NZ shooting of police officer – ‘shocking situation’ says chief

0
123
SHARE
A police cordon as investigations continue following today's shooting of a police officer in Massey, a West Auckland suburb. Image: Simon Rogers/RNZ

By RNZ News

Auckland police will remain armed until they are “satisfied the right people are in custody” following the fatal shooting of an unarmed officer earlier today, says Police Commissioner Andrew Coster.

The male police officer died in a shooting after a routine traffic stop in the West Auckland suburb of Massey this morning. A second officer who was also shot is in a stable condition in hospital.

In a news conference held late this afternoon, Commissioner Coster said police were speaking to “two people of interest” after the fatal shooting.

READ MORE: As it happened: Police officer shot dead

He said a firearm had been recovered.

The two unarmed officers were shot during the incident that happened at around 10.30am on Reynella Drive in Massey.

New Zealand police are usually unarmed. Coster said during his briefing that the police officers were not carrying arms when they made their routine traffic stop.

Until today, it has been more than 10 years since a police officer was killed in New Zealand in the line of duty.

Since 1890, 22 officers have been shot dead in the line of duty, with a further 10 having been killed in other types of attacks.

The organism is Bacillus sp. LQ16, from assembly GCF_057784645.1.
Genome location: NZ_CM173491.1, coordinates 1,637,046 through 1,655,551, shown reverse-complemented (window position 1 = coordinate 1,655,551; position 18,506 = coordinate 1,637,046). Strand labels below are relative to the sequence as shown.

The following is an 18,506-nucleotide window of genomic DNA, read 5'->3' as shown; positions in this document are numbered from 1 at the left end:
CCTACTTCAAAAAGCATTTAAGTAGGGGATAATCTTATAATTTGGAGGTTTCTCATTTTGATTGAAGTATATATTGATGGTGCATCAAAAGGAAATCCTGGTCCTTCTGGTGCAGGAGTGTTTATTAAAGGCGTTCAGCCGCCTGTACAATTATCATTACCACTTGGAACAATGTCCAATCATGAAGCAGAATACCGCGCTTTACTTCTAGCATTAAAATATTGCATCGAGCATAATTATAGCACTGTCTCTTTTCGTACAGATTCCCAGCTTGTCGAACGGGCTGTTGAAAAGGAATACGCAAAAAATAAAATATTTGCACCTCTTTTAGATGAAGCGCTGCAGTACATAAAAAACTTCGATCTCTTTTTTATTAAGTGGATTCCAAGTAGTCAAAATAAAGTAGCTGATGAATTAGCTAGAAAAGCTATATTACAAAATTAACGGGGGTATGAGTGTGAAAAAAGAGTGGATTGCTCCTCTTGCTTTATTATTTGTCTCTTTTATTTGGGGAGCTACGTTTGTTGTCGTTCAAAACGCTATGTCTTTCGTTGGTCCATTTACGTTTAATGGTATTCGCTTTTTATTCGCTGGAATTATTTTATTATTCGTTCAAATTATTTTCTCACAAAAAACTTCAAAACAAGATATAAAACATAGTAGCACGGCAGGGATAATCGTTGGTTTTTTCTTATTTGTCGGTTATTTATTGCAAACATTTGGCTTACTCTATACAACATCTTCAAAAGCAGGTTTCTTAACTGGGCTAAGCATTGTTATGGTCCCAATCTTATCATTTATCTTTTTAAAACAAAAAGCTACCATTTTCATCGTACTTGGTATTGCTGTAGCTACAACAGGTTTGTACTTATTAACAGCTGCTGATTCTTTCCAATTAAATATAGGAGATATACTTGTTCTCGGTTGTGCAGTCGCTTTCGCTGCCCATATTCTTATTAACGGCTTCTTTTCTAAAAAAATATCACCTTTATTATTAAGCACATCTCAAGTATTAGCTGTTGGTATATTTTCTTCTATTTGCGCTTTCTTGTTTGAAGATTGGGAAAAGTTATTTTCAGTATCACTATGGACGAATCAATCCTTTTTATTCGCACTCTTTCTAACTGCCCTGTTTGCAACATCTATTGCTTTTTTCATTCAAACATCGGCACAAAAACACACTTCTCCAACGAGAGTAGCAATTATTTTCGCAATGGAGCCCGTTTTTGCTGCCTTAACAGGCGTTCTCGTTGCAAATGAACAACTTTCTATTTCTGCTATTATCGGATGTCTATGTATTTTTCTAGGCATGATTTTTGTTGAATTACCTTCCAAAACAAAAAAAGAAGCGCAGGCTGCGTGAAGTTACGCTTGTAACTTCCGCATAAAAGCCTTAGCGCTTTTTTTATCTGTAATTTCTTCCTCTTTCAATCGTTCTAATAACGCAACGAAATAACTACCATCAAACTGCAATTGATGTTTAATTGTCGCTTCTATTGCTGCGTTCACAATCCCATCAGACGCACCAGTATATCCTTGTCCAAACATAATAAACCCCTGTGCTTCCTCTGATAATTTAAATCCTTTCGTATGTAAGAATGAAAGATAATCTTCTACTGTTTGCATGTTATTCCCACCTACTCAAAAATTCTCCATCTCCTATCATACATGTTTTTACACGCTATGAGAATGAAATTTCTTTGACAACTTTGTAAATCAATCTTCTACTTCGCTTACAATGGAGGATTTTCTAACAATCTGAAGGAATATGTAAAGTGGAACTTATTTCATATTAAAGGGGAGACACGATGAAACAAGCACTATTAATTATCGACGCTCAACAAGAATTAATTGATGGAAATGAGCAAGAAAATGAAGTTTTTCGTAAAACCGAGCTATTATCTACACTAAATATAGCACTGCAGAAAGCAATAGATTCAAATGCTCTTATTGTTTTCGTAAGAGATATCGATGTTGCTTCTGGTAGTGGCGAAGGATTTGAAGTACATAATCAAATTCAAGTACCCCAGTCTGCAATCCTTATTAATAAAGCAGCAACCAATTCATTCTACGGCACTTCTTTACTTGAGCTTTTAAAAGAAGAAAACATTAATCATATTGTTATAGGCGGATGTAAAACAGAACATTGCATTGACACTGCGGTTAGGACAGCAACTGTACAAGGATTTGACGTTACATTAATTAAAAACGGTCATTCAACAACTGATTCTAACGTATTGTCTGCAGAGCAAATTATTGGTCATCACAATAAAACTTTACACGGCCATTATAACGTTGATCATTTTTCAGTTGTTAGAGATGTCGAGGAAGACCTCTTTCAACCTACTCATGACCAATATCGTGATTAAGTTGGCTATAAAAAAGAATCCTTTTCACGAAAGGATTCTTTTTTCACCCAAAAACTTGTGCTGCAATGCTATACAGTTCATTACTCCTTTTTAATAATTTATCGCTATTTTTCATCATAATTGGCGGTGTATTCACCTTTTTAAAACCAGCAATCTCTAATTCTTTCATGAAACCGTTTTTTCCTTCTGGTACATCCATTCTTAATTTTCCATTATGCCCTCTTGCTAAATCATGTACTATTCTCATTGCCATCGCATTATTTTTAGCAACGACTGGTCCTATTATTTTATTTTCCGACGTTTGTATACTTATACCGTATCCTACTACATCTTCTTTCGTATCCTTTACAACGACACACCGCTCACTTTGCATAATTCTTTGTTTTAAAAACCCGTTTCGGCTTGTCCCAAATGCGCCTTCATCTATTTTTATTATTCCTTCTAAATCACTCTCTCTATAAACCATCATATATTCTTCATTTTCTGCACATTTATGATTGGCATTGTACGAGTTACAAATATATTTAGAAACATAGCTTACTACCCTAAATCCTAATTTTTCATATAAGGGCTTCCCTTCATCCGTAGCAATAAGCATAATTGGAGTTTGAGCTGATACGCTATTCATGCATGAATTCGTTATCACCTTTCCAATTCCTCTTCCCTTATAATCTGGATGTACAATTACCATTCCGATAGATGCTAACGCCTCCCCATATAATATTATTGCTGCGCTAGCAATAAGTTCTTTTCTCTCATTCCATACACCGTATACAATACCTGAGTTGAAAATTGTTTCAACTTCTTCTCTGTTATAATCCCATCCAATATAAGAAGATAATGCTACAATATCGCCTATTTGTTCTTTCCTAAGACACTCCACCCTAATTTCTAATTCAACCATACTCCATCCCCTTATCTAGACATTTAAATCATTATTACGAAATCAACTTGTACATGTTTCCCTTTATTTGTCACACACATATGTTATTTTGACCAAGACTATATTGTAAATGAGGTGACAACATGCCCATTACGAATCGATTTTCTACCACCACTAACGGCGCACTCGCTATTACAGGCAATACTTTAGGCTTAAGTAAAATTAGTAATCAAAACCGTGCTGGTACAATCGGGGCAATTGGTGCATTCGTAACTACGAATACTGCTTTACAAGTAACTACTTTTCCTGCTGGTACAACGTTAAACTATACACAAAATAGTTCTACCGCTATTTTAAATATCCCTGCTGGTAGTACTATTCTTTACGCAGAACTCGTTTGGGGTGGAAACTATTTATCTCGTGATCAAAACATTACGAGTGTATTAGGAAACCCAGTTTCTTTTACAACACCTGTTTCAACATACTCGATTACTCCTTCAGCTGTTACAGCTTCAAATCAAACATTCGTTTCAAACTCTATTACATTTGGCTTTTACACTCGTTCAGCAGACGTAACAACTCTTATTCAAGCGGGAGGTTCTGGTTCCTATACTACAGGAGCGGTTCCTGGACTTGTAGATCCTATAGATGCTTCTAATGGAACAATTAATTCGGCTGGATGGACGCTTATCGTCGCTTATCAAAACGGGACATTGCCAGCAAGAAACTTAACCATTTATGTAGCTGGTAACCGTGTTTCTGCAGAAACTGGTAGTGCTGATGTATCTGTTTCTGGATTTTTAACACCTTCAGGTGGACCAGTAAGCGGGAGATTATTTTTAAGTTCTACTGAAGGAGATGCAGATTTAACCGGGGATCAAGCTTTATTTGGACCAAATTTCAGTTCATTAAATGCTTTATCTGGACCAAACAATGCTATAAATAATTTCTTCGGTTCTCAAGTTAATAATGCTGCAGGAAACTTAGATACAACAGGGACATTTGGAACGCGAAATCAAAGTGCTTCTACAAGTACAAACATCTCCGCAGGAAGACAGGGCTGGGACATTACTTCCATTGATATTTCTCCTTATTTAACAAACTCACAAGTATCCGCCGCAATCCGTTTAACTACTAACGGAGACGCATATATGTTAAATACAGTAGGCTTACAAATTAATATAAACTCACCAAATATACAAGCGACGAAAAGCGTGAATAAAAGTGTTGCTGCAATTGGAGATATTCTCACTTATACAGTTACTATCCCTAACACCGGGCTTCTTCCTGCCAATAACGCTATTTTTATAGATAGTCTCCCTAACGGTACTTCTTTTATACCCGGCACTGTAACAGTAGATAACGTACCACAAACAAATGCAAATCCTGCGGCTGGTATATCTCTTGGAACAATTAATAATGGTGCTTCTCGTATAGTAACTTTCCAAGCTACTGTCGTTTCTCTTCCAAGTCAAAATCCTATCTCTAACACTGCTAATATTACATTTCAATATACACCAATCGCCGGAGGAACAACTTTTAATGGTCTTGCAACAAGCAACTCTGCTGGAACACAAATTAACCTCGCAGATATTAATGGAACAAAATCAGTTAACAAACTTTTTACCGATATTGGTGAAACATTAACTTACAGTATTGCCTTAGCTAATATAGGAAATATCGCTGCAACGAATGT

Multiple shots
Commissioner Coster said multiple shots from a long barrelled firearm were fired at the officers after they approached a vehicle that had crashed after they had tried to pull it over.

He said a “large number of police from across Tāmaki Makaurau [Auckland]” as well as the Armed Offenders Squad were involved in the hunt for the perpetrators.

“Our priority is to hold this offender to account,” Coster said.

The incident saw several schools and pre-schools in Massey locked down while police and other emergency services descended on the suburb.

Coster confirmed the police officer’s death at an earlier media briefing in Wellington this afternoon.

He described the death as shocking and said it was a terrible day.

A member of the public who was hit by a fleeing vehicle has minor injuries.

‘Worst news’ for police
“This is a shocking situation, this is the worst news police and their families can receive.

“The incident points to the real risk our officers face as they go about their jobs every day. Staff safety and welfare are our absolute priority and our whole organisation is in a state of shock as a result of this event.”

Prime Minister Jacinda Ardern said the death of the police officer is devastating news.

“To lose a police officer is to lose someone working for all of us, but also a family member, someone’s loved one and friend. My condolences go to them and to their police whānau.”

Meanwhile in a joint media conference with the Police Association in Napier this afternoon, Police Minister Stuart Nash said the news of the fatal shooting was absolutely gutting.

He said he was heartbroken for the family and colleagues of the officer who had died and described it as a tragic day for the police family.

“Over 10,000 men and woman have lost a valued colleague,” he said.

This article is republished by the Pacific Media Centre under a partnership agreement with RNZ.

 

Print Friendly, PDF & Email

NO COMMENTS